Last week I posted about the child abduction case (see here), where the mother has unilaterally taken the children to Ukraine and the father had made an application to allow the press more freedom to report on the case and identify the parties in the hope that will assist their return here.
We now know that Mr Justice Mostyn ruled that the press could publish the names and photographs of the mother, her new husband and her father, something that is very unusual in cases involving children. However, despite his decision, the names and photographs will not be published as the mother is appealing the decision, and so the press must wait for that appeal to be heard.
In most cases involving children, publishing information in relation to the case would be a contempt of court (punishable by prison or a fine). However it is possible to apply to the court for permission to report. In this case the father's application was supported by Times Newspapers, the BBC and Associated Newspapers. The father argued that to allow the press to publish the information would help to secure the return of the children as he was anxious that the proceedings (pursuant to the Hague Convention), would not be fruitful.
Mr Justice Mostyn had to balance the various competing rights (right to freedom of expression, right to privacy and right to a fair trial) to determine the extent to which the press should be able to report the case without encroaching unnecessarily on the family's right to privacy. It is a delicate balance, especially when children are involved. The court will take into account what is in the children's best interests, and in this case, whether breaching their right to privacy might result in their safe return. Whilst what is in their best interests is not a 'trump card' it is extremely relevant.
The court will also take into account the IPSO code, which came into force in January 2016, and means that editors must demonstrate an exceptional public interest to override the normal paramount interests of children under 16.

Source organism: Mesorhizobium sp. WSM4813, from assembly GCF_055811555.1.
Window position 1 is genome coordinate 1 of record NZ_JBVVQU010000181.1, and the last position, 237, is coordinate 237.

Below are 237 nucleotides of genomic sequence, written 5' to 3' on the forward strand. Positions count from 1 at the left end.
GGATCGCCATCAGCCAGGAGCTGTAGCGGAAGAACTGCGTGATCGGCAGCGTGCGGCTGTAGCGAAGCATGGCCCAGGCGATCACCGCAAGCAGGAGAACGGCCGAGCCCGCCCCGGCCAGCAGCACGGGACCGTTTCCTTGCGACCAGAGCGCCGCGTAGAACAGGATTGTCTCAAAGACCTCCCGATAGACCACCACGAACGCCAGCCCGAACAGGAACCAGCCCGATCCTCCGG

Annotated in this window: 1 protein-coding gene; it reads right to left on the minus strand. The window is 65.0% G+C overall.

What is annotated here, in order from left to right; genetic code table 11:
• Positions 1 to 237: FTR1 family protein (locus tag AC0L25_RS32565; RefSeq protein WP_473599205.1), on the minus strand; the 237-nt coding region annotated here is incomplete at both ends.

Once children reach a certain level of maturity, their opinion as to what is in their best interests will also be taken into account. This poses a particular problem in child abduction cases where it might not be possible for the court to hear from the children, or they have not yet been located. Research into children's reaction to court hearings being reported has shown that they are, on the whole, concerned about reporters in court. They are also concerned about jigsaw identification. In this case, hearing the children's views is less of an issue, as the children are only 3 and 5, but the fact that their mother's name and photograph will be in the paper is likely to result in jigsaw identification. The fact that they are not named, or not yet in this country, would not restrict the potential impact. It seems to me that the fact that the court could not ascertain their thoughts on this issue would be cause for concern for the judge as regardless of their age, the court must also think about the children's future and the digital footprint that this case is likely to create.
Future press interest
The court must also consider the likely future press interest. Ironically, the fact that the press has been involved in application has, to an extent, increased the risk of further press interest.
It is reported in some press today that the decision is a victory for the media and that it may mean that those who abduct children will be 'named and shamed' in the future. In my view, that is taking it too far. These cases are highly fact sensitive and nuanced. In each case, the court will have to consider the particular facts and individuals involved to make a decision as to how to balance the competing rights.
It will be interesting to see, however, whether the Court of Appeal uphold this decision, and will agree that there is sufficient general public interest in the case to justify publication and the resulting curtailment of the mother, her husband, her father and their children's right to respect for their private and family life.